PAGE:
Do Padded Bike Shorts Help?

Are padded bike shorts necessary? We find out the answer

I used to think that padded bike shorts were only something that professionals cyclists needed. You know, those guys (and gals) that you see hurtling along in a pack during the Tour de France, dressed from head to toe in spandex / lycra.

But then I’ve also always suffered from a bruised bum from cycling. (Note to my non-British readers: bum = butt)

Putting two and two together (or two butt cheeks and one pair of padded shorts) I noticed a massive difference in how comfortable cycling was. If you’re sat on the bike saddle in a standard pair of unpadded shorts, then you’ve got no protection for your butt from that hard seat. With padded shorts however you get some much-needed cushioning for your butt, perineum, and sit bones. Try a pair and I think you’ll be delighted.

I decided to do some research online to see what were the best padded bike shorts on the market today. I’ve also tracked down the answers to a few common questions folk have about bike seat pain, extra padded bike shorts, and even what to do when you have a sore bum after spin class. I didn’t want to let all this info gather dust on my laptop and I reckoned it might be useful for other people. So I thought I’d get it all written up in an article for you to check out. Shall we take a look?

Here’s the quick answer: Santic Men’s Loose Fit Padded Cycling Shorts


Mens vs womens padded bike shorts – is there a difference?

You might think that the only difference between shorts designed for ladies and gents is the color used for the ‘go faster’ stripes. However, there are usually three main differences, which take into account the anatomical differences between genders. Firstly the chamois padding tends to be larger for ladies as their hips are wider than men’s. Secondly, shorts for women will have a front inseam that is longer (women tend to be longer-waisted than men). Thirdly, women usually prefer a shorter leg length than men.
Larger female riders may actually find that men’s fit baggy padded cycling shorts (like the Santic ones above) tend to fit them better than women’s form-fitting shorts.


White cycling shorts bad idea?

Yes, yes yes. There’s just no excuse for white shorts. You see, the trouble is, white lycra is see-through at the best of times. If you get caught in wet weather, if they’re on the too-tight side, or if the fabric is a little thin and worn out….it will only make the situation worse.

Just don’t do it, okay? Go for dark shorts. Shiver…


Do you wear knickers under cycling shorts?

One of the reasons why you shouldn’t ever EVER wear white cycling shorts is because you shouldn’t wear underwear with cycling shorts.

It’s a simple equation: White Cycling Shorts + No Knickers = Everyone Seeing Your Junk.

So, why shouldn’t you wear knickers under your cycling shorts? Well, padded bike shorts are designed to be worn commando. There’s a few reasons for this. Firstly, it stops chafing. Cycling shorts are engineered to eliminate chafing, but the seams and edging of any underwear between your skin and your shorts will end up chafing you really badly.

This can cause anything from a mild rash and irritation to nasty cysts. It also helps to reduce infection. The padding in shorts is designed to breathe and wick sweat away from your skin. If you have an extra layer of material it will stop this from happening and you will get a build-up of moisture and bacteria.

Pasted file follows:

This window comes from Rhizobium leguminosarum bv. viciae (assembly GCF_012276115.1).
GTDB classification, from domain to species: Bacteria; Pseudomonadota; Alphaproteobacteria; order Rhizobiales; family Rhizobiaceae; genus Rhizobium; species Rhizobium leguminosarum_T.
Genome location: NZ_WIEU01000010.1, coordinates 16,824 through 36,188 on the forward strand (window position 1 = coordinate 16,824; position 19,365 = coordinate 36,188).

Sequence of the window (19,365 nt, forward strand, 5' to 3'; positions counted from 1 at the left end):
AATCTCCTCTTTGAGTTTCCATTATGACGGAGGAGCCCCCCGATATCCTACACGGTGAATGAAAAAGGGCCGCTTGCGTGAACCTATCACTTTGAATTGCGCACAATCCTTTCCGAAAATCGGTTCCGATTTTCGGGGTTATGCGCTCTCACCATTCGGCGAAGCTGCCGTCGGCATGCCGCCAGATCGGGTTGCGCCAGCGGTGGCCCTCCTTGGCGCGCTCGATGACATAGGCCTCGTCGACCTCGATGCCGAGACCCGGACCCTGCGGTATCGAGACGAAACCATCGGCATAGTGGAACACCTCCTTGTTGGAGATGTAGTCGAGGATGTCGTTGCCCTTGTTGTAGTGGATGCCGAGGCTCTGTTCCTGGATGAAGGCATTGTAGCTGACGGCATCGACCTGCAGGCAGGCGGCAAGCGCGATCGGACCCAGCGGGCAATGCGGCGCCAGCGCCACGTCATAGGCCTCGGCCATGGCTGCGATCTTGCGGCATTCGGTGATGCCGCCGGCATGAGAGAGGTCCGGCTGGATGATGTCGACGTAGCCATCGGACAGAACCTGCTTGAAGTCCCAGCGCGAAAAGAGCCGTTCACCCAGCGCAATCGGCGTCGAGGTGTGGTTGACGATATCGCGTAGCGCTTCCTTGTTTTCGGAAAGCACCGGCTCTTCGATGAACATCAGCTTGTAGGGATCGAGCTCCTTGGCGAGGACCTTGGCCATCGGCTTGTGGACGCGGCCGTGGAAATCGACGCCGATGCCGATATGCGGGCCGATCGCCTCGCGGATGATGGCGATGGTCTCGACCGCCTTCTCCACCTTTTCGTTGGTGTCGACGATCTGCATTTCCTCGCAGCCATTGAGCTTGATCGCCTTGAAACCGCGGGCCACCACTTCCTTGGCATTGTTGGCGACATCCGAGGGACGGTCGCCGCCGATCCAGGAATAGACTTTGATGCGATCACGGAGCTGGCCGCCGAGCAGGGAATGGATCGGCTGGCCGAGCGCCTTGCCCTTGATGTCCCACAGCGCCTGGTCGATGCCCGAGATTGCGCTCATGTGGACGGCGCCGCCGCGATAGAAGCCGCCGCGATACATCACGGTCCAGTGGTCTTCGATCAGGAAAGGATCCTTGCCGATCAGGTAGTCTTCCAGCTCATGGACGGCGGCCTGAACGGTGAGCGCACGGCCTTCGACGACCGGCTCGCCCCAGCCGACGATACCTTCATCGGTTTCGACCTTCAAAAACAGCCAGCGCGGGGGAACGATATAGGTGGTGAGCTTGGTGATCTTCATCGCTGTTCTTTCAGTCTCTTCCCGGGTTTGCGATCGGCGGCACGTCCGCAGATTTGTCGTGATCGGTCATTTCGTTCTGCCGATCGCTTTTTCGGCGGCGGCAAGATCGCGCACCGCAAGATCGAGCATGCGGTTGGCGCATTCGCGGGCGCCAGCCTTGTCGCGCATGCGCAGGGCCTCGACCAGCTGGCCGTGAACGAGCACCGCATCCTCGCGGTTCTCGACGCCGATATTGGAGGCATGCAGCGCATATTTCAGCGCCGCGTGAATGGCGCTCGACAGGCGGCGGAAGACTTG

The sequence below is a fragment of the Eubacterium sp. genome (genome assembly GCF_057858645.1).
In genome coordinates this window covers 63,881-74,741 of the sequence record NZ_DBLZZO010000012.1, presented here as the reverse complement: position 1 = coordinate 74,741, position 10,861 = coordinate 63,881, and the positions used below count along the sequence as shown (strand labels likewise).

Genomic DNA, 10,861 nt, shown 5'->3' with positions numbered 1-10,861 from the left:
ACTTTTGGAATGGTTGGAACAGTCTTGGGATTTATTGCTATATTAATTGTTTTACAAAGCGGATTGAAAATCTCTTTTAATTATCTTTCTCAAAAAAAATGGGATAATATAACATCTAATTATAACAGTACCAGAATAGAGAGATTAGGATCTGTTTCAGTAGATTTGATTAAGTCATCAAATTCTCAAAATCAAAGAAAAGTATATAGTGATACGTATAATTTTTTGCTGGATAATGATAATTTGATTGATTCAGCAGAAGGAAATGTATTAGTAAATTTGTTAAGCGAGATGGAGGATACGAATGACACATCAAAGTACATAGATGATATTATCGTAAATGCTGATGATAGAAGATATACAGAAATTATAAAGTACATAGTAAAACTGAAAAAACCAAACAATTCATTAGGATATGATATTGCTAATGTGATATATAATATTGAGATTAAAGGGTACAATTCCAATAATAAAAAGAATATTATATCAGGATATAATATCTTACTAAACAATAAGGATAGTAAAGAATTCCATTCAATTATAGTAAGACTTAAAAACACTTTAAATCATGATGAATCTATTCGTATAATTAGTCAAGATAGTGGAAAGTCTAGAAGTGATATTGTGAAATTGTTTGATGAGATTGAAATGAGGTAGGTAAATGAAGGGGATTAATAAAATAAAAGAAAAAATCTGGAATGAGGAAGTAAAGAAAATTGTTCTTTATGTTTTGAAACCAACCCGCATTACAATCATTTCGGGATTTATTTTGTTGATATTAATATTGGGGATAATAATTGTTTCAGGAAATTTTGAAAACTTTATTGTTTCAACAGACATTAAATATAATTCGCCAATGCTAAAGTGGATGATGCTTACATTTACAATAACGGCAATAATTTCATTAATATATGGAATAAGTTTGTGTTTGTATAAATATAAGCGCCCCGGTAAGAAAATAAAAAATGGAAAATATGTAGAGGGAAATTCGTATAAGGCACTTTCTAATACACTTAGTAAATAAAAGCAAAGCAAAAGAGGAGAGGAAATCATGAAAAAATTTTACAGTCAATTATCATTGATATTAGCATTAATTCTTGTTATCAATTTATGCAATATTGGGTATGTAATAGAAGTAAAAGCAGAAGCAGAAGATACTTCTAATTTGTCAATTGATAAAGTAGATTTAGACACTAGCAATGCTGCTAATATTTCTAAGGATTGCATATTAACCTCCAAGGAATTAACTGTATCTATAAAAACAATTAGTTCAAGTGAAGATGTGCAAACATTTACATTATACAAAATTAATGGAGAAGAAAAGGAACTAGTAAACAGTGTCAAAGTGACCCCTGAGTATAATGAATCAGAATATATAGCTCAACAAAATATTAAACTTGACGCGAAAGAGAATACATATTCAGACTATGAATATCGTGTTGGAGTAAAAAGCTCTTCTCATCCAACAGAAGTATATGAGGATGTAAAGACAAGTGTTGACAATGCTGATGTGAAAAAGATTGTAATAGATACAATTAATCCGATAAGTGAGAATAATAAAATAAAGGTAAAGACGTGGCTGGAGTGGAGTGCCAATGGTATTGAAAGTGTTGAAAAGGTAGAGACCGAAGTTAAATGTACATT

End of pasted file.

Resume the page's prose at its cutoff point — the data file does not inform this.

Finally, I speak from bitter experience here, it is literally impossible to cycle with padded shorts and underwear and not get a massive wedgie. Trying to pull a wedgie out mid-ride is a physical impossibility and will only end with you face down on the road.

Knickers under cycling shorts? That’s a definite NO!


How to wear cycling shorts properly

The first step then is to take off your underwear. Slip the shorts on just like you would with swimming shorts, swimsuit, or leggings. Pull them all the way up so they sit comfortably around your thighs and waist.

Make sure that the chamois padding is positioned correctly. This should be snug against the parts of your body that go against the bike saddle i.e the perineum (which is a broad line going from behind the testicles or vagina, to the anus) and your sit bones (which are either side of the perineum). If your shorts are sized correctly, then the padding will stay in place throughout your cycle.


How tight should cycling shorts be?

Biking shorts are a snug fit for a good reason. If they’re much too large and loose, then the chamois padding will move around. Why is this a problem? Well, there are two reasons. If it moves, then it won’t be sitting in the correct position underneath you to cushion your body (perineum and sit bones) from the saddle. Also, because the chamois padding is designed to fit our anatomies, if it moves out of position then there is a chance of rubbing and irritation. Not good.

Form-fitting shorts are made of spandex / lycra that is very stretchy, and this also applies to baggy padded shorts as they will have a form-fitting liner that holds the chamois padding. Because they’re stretchy it means that you don’t have to get an exact fit on the shorts for them to be comfortable. A little too small or a little too large is generally not a problem for the fit.

Many padded cycling shorts also feature leg grippers. These are a type of leg compression that will be at the bottoms of each leg section. These are very useful as they stop the bottoms of the legs from riding up as you pedal. If they didn’t have the leg grippers, then the fabric of the shorts would bunch up around your thighs and be uncomfortable.


Cycling bibs vs shorts